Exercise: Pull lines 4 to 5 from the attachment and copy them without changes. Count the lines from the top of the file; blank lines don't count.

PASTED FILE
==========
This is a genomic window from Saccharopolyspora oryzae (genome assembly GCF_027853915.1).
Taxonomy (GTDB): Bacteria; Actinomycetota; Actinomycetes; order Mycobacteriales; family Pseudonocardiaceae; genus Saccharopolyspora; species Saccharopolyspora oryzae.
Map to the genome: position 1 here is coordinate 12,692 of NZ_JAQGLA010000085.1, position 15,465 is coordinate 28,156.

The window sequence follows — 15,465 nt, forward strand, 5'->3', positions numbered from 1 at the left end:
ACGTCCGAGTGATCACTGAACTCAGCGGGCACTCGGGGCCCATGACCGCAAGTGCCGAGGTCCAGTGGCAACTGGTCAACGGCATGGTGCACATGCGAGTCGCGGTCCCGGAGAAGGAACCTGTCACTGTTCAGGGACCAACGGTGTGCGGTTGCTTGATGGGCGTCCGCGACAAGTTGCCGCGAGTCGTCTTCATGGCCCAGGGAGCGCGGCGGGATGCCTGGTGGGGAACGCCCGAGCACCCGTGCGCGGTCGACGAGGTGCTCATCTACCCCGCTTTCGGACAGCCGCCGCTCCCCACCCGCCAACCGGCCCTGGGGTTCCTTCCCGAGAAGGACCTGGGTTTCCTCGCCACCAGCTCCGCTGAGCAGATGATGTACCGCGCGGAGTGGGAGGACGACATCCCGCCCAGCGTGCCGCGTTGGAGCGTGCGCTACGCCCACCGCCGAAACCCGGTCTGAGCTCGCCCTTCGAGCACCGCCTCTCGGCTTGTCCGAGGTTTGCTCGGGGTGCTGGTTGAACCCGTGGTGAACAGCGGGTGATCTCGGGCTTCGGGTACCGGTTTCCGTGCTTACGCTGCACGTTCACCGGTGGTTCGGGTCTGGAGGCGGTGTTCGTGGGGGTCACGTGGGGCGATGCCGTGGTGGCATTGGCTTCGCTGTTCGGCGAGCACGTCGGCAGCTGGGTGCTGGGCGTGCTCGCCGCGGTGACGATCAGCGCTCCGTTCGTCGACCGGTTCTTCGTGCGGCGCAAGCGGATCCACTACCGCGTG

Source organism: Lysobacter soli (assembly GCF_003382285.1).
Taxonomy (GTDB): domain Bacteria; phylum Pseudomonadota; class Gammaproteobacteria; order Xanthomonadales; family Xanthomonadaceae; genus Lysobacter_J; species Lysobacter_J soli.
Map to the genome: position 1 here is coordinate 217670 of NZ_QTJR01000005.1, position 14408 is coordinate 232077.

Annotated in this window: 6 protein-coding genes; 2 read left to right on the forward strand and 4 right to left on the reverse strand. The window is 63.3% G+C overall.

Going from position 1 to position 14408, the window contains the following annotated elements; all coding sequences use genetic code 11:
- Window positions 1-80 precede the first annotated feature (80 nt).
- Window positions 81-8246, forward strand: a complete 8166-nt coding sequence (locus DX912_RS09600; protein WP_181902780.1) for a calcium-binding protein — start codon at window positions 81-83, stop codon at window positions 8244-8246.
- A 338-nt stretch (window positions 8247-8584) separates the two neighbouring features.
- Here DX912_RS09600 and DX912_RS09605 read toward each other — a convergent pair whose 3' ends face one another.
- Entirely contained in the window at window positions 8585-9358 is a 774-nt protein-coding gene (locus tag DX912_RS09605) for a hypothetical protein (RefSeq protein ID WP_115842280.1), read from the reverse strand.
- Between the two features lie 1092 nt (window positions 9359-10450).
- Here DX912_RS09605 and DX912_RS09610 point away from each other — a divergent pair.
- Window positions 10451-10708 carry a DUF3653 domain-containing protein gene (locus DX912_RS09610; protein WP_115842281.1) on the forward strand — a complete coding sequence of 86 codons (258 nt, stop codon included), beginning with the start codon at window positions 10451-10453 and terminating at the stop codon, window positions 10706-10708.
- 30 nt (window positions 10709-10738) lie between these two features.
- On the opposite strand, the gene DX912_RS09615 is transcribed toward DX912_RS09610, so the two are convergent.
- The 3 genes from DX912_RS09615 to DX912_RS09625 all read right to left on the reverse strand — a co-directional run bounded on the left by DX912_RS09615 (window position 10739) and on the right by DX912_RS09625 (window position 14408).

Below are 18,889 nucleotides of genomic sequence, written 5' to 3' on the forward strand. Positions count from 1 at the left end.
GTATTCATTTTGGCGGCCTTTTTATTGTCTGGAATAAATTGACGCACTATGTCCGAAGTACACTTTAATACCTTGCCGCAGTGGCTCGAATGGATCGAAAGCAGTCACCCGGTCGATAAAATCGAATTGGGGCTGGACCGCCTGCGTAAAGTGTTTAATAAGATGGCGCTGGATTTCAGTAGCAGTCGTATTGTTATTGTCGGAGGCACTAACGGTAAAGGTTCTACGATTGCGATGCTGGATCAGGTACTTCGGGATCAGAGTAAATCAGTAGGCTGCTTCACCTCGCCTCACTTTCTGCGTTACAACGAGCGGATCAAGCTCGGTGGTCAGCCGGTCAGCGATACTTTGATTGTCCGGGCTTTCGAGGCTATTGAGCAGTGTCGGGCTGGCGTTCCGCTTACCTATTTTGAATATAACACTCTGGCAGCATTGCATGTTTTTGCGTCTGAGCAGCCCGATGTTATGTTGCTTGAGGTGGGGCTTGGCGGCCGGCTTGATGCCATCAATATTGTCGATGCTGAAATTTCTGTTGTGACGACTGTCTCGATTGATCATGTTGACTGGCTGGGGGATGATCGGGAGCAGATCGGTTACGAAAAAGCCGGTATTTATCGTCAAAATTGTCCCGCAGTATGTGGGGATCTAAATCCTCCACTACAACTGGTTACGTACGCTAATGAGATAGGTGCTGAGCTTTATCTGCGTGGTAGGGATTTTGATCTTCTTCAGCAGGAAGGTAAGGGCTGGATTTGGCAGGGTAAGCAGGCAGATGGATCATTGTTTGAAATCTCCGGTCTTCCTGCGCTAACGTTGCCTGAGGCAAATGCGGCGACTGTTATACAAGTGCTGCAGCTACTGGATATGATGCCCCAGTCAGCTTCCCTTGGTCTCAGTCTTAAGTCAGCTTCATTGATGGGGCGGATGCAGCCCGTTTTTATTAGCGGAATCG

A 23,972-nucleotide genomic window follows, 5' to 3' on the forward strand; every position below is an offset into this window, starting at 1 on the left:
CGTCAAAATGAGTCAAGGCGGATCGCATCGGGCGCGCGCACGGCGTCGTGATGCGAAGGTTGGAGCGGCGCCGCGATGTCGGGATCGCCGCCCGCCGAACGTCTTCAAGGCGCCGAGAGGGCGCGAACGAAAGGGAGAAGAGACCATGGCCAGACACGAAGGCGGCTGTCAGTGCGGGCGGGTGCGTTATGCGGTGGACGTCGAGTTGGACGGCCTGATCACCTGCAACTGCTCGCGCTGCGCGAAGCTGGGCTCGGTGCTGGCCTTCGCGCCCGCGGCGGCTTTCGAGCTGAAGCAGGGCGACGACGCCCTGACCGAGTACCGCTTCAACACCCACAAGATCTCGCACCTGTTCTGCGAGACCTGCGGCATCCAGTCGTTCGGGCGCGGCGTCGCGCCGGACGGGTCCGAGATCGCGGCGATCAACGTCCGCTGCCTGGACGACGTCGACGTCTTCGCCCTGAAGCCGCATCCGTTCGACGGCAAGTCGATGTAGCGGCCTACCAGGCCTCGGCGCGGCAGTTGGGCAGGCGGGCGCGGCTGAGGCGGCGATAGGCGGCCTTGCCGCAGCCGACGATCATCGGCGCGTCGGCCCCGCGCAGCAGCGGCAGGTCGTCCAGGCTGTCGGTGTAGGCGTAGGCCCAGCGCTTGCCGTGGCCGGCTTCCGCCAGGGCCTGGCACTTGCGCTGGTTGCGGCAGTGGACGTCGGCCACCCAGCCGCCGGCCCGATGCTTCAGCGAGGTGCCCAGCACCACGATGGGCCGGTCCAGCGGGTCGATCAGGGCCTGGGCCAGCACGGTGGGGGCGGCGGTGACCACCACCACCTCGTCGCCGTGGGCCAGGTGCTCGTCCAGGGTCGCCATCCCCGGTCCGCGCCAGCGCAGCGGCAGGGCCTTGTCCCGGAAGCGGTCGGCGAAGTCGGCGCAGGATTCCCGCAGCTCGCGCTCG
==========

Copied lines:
The window sequence follows — 15,465 nt, forward strand, 5'->3', positions numbered from 1 at the left end:
ACGTCCGAGTGATCACTGAACTCAGCGGGCACTCGGGGCCCATGACCGCAAGTGCCGAGGTCCAGTGGCAACTGGTCAACGGCATGGTGCACATGCGAGTCGCGGTCCCGGAGAAGGAACCTGTCACTGTTCAGGGACCAACGGTGTGCGGTTGCTTGATGGGCGTCCGCGACAAGTTGCCGCGAGTCGTCTTCATGGCCCAGGGAGCGCGGCGGGATGCCTGGTGGGGAACGCCCGAGCACCCGTGCGCGGTCGACGAGGTGCTCATCTACCCCGCTTTCGGACAGCCGCCGCTCCCCACCCGCCAACCGGCCCTGGGGTTCCTTCCCGAGAAGGACCTGGGTTTCCTCGCCACCAGCTCCGCTGAGCAGATGATGTACCGCGCGGAGTGGGAGGACGACATCCCGCCCAGCGTGCCGCGTTGGAGCGTGCGCTACGCCCACCGCCGAAACCCGGTCTGAGCTCGCCCTTCGAGCACCGCCTCTCGGCTTGTCCGAGGTTTGCTCGGGGTGCTGGTTGAACCCGTGGTGAACAGCGGGTGATCTCGGGCTTCGGGTACCGGTTTCCGTGCTTACGCTGCACGTTCACCGGTGGTTCGGGTCTGGAGGCGGTGTTCGTGGGGGTCACGTGGGGCGATGCCGTGGTGGCATTGGCTTCGCTGTTCGGCGAGCACGTCGGCAGCTGGGTGCTGGGCGTGCTCGCCGCGGTGACGATCAGCGCTCCGTTCGTCGACCGGTTCTTCGTGCGGCGCAAGCGGATCCACTACCGCGTG